Catherine de Medicis

The year 1559 is ending.  A black year for France.  King Henri II died in July, from wounds inflicted by Montgomery’s lance.  Since then, a sickly, feeble-minded child of fifteen, Francois II, reigns over the kingdom.  Dominated by a woman whose habitual arms are poison, magic and sorcery:  Catherine de Medicis, his mother.  But, for some time, the Florentine, who has left Paris to lock herself up inside her castle at Chaumont-sur-Loire, has been worried.  The religious problems which are dividing France, the growing power of the Huguenots, the palace treasons, are making her nervous.  She wants to know what the future will bring.  Her own destiny, as well as that of Francois II, the weak, pitiful King of France.

So, once again, she turns to Cosme – or Cosimo – Ruggieri, the astrologist whom she brought with her from Florence, and who never leaves her.  The wise man tells her:

“Give me a few days, Madame, and I will show you the future…”

And Ruggieri goes to the tower which dominates the Loire.  Since then, cut off from the world, he has been engaged in some sort of mysterious work.  Several times, Catherine de Medicis has come to knock on the door.  Without opening, Ruggieri says:

“I told you, Madame;  when the moon is full!”

And the Queen Mother, annoyed, goes back to her chamber.

But this evening, the moon is full when Catherine de Medicis knocks on the door.  This time Ruggieri opens it, and the Queen Mother enters a room which looks like a laboratory crossed with an alchemist’s hideaway.  In the light of the great fire that burns in the grate, she distinguishes test tubes, crucibles, stills, an astrolabe and piles of grimoires.  Ruggieri shows her an immense mirror which covers a whole wall.

“It is there, Madame, that the future is going to appear to you.”

Catherine de Medicis then understands that her astrologist is going to proceed with a magical operation called catoptromancy or cristallomancy, which consists of seeing the future in a mirror.

Ruggieri dips a small stick into a cup containing the blood of a male pigeon and traces on the wall some letters from the Hebrew alphabet.  Then, having blackened the tip of a wand in the fire, he draws a double circle on the floor, a sort of zodiac, to which he adds cabalistic figures.  When he has finished, he places on it, at the four cardinal points, a human skull, a lamp, a tibia and a cat in a state of hypnotic sleep…

“Sit down, Madame, and look!”

Catherine sits in an armchair, facing the mirror.

At first, she sees nothing.  Then a form appears.  Vague at first, then more precise, and she recognizes Francois II.  He is wearing his crown, the royal mantle and carries his sceptre.  He looks morose.  His image slides, leaves the mirror, travels around the room on the whitewashed wall, comes back to its starting point and disappears.  It is immediately replaced by that of a man in whom Catherine recognizes Charles, her second son, but an older Charles, for he is then only nine years old.  He too wears a crown, a royal mantle and carries a sceptre.  He turns fourteen times around the room and is about to start a fifteenth turn when he is seen to stop suddenly and consider with horror something invisible.  Then his hands reach out as if to push away frightening images.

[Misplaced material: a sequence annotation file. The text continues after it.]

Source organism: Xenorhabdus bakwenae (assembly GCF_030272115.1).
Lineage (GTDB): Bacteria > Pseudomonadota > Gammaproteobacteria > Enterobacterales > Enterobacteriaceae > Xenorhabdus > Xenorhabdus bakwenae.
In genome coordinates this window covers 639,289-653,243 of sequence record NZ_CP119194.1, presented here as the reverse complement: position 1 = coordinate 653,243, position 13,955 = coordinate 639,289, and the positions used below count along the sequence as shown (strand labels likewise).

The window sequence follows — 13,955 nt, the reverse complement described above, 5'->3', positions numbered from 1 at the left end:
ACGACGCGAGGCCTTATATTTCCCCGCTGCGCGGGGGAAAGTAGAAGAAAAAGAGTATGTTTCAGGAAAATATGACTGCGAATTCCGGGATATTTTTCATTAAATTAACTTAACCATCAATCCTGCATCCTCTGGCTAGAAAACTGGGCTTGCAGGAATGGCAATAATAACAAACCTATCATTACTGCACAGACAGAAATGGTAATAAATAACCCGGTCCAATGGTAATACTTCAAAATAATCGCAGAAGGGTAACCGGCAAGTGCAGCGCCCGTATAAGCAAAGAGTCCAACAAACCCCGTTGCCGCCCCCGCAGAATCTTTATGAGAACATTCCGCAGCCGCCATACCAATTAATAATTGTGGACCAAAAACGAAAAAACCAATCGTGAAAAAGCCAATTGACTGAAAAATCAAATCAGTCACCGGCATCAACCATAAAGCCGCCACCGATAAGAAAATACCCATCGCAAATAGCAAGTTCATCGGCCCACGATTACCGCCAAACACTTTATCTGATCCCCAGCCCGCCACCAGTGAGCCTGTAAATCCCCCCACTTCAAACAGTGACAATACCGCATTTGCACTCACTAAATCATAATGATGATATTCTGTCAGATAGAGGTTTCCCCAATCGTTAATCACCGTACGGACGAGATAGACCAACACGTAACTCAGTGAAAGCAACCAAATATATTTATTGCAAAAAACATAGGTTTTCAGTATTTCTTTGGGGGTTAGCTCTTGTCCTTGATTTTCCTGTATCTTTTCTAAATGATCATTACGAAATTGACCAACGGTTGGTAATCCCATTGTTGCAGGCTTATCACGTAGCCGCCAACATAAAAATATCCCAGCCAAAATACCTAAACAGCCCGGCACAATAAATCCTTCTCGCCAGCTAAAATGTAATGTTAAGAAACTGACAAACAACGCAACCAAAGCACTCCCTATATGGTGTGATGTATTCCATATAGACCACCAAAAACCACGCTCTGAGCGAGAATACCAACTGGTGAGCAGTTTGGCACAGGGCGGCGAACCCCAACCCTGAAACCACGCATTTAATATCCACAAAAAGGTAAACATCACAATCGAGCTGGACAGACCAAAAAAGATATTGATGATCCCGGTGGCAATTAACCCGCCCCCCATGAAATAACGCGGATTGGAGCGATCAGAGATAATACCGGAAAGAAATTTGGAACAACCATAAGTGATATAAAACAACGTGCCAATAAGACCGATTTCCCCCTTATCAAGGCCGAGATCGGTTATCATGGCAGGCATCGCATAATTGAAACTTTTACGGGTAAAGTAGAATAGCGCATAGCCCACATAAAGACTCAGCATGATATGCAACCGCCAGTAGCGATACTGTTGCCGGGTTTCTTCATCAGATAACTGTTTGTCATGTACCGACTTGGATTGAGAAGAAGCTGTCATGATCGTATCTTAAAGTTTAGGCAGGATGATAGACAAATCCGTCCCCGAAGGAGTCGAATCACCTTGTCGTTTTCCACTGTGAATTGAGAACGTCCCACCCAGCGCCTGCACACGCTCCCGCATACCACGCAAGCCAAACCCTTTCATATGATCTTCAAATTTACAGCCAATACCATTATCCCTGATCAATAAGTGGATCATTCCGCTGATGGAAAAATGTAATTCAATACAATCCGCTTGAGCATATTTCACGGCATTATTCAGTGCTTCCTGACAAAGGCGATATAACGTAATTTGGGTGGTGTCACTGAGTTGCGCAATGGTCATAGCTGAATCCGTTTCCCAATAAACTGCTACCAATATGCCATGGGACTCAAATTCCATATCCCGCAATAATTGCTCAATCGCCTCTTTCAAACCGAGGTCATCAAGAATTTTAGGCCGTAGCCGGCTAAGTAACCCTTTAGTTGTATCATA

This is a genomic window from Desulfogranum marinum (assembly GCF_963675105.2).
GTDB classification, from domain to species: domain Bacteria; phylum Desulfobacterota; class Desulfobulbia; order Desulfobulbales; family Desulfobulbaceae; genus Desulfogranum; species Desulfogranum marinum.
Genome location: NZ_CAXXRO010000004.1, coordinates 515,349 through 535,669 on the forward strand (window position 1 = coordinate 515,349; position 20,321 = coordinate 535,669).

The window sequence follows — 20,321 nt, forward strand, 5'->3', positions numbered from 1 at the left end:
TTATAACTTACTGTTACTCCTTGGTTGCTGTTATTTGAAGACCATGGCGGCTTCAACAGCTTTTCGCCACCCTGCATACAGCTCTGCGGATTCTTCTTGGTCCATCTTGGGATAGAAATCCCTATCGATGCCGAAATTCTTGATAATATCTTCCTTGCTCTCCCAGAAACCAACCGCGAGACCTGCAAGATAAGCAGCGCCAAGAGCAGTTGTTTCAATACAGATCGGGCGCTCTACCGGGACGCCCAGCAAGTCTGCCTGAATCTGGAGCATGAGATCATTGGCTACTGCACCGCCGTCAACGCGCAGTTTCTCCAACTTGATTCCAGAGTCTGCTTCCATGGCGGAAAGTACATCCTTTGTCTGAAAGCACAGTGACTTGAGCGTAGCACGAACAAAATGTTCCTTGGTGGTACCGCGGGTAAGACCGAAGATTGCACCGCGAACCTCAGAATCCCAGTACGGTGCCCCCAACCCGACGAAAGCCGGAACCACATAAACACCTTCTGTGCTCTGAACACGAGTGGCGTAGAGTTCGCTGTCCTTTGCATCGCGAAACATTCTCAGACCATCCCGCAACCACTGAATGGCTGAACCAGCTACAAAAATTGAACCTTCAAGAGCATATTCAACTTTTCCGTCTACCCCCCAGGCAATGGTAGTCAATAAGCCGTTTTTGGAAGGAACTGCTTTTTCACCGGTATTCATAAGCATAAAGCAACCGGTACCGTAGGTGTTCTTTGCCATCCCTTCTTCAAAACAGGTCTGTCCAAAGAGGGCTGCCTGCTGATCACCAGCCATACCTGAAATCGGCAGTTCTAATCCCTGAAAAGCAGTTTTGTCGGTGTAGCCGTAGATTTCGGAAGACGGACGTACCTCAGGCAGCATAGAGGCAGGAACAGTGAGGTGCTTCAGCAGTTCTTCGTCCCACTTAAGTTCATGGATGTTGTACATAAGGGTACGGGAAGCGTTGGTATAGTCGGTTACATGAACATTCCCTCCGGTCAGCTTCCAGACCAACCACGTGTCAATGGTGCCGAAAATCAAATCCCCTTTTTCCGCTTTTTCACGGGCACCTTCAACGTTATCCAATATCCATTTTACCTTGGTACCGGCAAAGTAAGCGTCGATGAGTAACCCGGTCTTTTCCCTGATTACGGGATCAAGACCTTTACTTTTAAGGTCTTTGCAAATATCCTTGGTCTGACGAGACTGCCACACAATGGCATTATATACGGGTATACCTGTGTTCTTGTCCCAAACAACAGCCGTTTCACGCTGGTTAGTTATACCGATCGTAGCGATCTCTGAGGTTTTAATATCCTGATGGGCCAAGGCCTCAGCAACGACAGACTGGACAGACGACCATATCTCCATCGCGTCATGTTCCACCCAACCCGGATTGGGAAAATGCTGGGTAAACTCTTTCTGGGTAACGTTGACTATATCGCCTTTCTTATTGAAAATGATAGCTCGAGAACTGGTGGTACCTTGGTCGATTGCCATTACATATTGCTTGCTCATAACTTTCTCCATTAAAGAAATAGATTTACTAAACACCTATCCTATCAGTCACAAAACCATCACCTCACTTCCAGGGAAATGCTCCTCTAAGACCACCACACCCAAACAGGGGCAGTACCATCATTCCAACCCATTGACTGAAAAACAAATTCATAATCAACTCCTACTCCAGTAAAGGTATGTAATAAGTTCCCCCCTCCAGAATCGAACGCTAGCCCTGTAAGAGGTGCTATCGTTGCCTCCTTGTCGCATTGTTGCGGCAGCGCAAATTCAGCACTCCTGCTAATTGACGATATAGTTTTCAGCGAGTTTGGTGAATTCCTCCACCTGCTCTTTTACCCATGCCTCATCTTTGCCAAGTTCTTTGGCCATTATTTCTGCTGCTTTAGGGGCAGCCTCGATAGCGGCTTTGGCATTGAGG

Catherine wants know the meaning of these turns around the room.  Ruggieri tells her that each turn represents one year of reign.

Above the fire-place, Charles has disappeared to leave room for a third king in whom the Florentine, more and more anguished, this time recognizes Henri, her third son, who is just eight years old…  In the mirror, he is adult.  He advances, dancing.  He is wearing make-up, is effeminate, covered in jewellery, including pendant earrings.  He travels fourteen times around the room and stops for a moment.  He is seen to lean over a body lying at his feet.  Then he straightens up, makes a fifteenth turn and suddenly holds his abdomen with both hands with an expression of intense pain on his face.  After which, he disappears.

Huddled in her armchair, livid, Catherine de Medicis watches in silence.  She is scarcely breathing.  She awaits now the appearance of her fourth son, Francois, Duke d’Alencon, who is only five.  What will she learn?  How many turns will this one make before disappearing?  Will he have a life of normal length?  Or are all of Henri II’s sons cursed?

She waits.  How will her little Francois look as a man?  An image forms.  And a man appears.  A man with a hooked nose and crafty eyes, wearing a little beard.  At first, he is wearing a big hat decorated with a white panache.  Then suddenly, he is wearing the crown, like the others.

Catherine looks at him in fear.  This person cannot be Francois as a man.  But who is he?  And then a resemblance imposes itself on her.  This king has Antoine de Bourbon’s features…  Then, she understands that Francois will never reign, that he will die young and that the Bourbons, whom she hates, will mount the French throne…  This one, she is sure, is little Henri de Bourbon, who is only six years old, and whom she would like to be able to have poisoned…

In the mirror, the man with the hooked nose slides slowly.  And Catherine counts the turns.  Soon they pass those of Charles and Henri:  eighteen, nineteen, twenty…  Still another half-turn and the person disappears.  This Bourbon will therefore reign for more than twenty years!…

The Florentine is annihilated.  In spite of the great wood fire, she is shivering.  Then she straightens up and, without a word for Ruggieri, with a nasty expression on her face, she leaves to lock herself up in her chamber and curl up like a big, wounded spider…

To be continued.